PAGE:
One day, the leader of that group pulled me aside, and suggested that I lead my own group. He didn’t say much more than that, but that’s when the seed was planted. Over those next few weeks, my mind was racing with ideas: it went from me thinking I wasn’t good enough to lead a group, to me thinking I wouldn’t lead a group without someone else helping me, all the way up to me eventually leading two groups, all without needing a co-leader. I’ve written about these groups immensely over the last few months, but I’ll say this: leading a small group has been one of the most important moments in my life. It showed me that I’m good enough, it showed me that I’m a leader, it showed me that people care about my thoughts, it showed me that I have a church that believes in me—and it showed me that, instead of being scared and turning down an opportunity to grow, if you take chances in life, you won’t be disappointed. Those opportunities to grow are the moments that shape us into the person we dream of becoming.

6. I improved my creative outlets

2016 was the year that expanded me past being creative with just music. My music didn’t slow down either (I released two albums, tons of music videos, and I performed live more in one month than I did every other year combined), but it was my blog that really took off and became my main creative outlet. The amount of words I’m able to type in a day has become one of my biggest wins of last year. It’s now much easier and more natural for my thoughts to translate into paragraphs.

7. I served in weddings

I went to four weddings in 2016, three of which I served in. In March, I served in my friend Casey’s wedding in New Orleans. On Easter Sunday, my friend Chase’s wedding was right after our church service, in the Civic Center. In November, I served in my friend Kip’s wedding—and the weekend after, I served in my cousin Jarden’s wedding. I have so many special memories from these four weddings, and I can’t thank them enough for letting me be a part of it.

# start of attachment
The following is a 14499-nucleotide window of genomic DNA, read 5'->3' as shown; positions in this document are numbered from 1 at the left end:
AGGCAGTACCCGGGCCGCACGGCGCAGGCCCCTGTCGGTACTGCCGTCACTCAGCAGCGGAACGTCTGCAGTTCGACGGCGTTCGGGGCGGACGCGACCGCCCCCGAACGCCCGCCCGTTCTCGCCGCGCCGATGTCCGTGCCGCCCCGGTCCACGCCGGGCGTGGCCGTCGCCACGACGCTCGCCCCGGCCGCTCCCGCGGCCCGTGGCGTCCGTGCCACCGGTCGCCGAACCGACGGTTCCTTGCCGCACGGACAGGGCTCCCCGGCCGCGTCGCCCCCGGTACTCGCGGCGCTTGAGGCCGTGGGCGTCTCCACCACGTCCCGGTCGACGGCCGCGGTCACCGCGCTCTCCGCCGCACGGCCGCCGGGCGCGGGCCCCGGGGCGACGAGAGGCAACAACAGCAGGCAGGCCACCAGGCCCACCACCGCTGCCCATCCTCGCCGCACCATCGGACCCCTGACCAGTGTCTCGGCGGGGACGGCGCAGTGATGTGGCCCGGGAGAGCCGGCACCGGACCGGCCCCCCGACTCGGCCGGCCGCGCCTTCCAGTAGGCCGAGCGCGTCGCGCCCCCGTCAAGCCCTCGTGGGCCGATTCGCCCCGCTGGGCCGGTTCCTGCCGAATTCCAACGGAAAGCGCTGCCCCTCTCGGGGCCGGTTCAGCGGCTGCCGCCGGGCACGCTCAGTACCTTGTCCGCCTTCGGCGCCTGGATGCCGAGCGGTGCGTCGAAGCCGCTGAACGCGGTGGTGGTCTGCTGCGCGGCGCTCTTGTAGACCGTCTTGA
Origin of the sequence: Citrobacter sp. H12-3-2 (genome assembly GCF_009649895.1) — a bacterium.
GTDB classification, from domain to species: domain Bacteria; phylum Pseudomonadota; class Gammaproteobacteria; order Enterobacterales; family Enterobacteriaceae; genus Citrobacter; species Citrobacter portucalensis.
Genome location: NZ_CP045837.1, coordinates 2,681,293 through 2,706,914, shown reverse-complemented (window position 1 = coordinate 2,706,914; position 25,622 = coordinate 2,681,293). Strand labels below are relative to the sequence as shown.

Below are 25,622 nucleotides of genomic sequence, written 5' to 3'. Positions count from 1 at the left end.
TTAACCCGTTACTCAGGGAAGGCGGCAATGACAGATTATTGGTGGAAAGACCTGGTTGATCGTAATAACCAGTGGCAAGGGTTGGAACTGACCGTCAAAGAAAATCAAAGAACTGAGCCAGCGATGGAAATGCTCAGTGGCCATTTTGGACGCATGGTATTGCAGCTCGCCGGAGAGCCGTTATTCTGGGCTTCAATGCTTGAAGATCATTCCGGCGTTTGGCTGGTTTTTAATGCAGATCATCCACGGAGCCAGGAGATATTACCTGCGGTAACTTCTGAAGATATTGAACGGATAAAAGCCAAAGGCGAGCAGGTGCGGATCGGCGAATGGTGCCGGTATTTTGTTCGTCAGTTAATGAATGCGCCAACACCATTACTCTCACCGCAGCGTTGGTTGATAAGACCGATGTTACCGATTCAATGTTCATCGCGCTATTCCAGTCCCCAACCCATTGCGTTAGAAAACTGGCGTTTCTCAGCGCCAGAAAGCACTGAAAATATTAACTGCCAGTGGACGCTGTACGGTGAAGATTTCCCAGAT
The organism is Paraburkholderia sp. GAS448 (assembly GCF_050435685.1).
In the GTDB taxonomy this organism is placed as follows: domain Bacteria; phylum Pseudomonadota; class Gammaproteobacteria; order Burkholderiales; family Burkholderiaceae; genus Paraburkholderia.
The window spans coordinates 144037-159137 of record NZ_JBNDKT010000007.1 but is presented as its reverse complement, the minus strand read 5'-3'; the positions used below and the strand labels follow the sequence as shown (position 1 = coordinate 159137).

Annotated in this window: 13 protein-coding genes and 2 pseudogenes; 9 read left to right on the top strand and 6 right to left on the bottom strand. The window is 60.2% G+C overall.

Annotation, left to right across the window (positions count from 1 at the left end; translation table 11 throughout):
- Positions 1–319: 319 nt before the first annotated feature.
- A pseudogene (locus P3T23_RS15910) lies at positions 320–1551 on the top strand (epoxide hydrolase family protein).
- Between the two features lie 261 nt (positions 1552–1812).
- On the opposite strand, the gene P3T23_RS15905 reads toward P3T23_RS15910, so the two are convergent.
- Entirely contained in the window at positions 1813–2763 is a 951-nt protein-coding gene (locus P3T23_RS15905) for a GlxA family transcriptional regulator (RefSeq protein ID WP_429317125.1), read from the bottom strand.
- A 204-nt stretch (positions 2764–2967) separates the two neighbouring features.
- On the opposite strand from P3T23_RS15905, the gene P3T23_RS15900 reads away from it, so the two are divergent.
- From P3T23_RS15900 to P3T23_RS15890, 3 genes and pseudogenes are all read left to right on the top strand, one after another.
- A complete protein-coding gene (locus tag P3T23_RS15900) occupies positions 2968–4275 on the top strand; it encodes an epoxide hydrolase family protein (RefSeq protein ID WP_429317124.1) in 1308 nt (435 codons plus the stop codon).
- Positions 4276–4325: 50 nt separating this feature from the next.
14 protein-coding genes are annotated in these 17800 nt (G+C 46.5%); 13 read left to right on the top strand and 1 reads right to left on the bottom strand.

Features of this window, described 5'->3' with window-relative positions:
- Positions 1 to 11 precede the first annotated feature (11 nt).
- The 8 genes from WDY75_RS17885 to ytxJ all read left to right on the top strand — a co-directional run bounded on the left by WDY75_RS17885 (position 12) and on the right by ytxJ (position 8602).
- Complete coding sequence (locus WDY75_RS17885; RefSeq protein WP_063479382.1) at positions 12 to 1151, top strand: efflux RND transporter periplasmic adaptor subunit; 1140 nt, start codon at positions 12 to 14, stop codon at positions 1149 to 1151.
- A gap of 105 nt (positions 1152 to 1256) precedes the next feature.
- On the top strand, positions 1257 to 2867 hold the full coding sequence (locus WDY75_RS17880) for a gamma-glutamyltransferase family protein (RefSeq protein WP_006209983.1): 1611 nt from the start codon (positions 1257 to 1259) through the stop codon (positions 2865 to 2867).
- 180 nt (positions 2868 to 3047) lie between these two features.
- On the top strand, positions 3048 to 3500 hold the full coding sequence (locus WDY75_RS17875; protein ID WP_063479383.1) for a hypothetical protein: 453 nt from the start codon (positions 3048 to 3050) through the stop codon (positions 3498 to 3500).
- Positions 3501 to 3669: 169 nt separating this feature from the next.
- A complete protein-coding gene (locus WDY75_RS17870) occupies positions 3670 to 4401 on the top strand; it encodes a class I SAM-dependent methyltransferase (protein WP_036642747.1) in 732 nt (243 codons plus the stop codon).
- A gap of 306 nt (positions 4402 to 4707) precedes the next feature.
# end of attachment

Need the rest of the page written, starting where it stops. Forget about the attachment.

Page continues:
8. I went on vacation with family

I went on my first cruise in 2016, thanks to my mom. She took the family on a week-long trip to Jamaica, Cozumel, and Caymans. This gave me a break away from my regular routine, it was my first trip out of the country, and it was great quality time with my family. A few months later, we flew to Atlanta, then drove to South Carolina, to watch my sister graduate from the Army’s basic training. We spent a lot of time traveling and enjoying each other’s company. I’m usually lucky if I get one vacation in a year, but to have two vacations, only a few months apart, is something I’m incredibly thankful for.

9. I went part-time at AT&T

Because I don’t expect 2017 to slow down, and I plan on building on what 2016 gave me, I reduced the amount of income I need coming in, and I went part-time at AT&T. This will free me up for more time with my family, more time with the church, more time creating, and more time staying healthy and at peace. I look forward to playing a lot of basketball. I look forward to going on hiking trips and traveling, and whatever else I feel like doing.

10. I’m alive

I feel more alive than ever right now, and It’s because of everything I just mentioned: from every little detail that I chose to focus on, to the people I now have in my life. As a whole, I’m beyond thankful for 2016. I’ve gained peace, relationships, perspective, consistency, and tons of memories. For those that wished for 2016 to hurry up and end, I’m hoping for many more years just like it.

My 10 Favorite Albums from 2016


Whether you care about these albums or not, I hope you enjoy the depth that’s here: it took me weeks to make this (from studying each album, to ranking them in the best order, and from setting up all the artworks and links, to explaining why I chose each one). I love all the tiny details that went into making this post, and I hope to continue giving you more like these.

Secret Weapons

Here’s my ten favorite albums from 2016. What I love most about these albums is how underrated they are. I feel like I’m holding on to secret weapons that are disguised as albums. I spent weeks narrowing this list down, and I was very careful not to add just any album to the list (I wasn’t adding an album just because it was popular, on everyone else’s list, or because it had a few good songs on it). These albums that I’ve chosen have a complete and cohesive feeling to them, and I’m proud to present them to you.

Side Note

I left two links to each album: the iTunes link to support it, and a Dropbox link to listen to it. I just want you to experience these with me.

Table of Contents

  1. Blonde
  2. A Moon Shaped Pool
  3. Islah
  4. 22, A Million
  5. Layers
  6. The Healing Component
  7. Awaken, My Love!
  8. Coloring Book
  10. Cleopatra

1. Blonde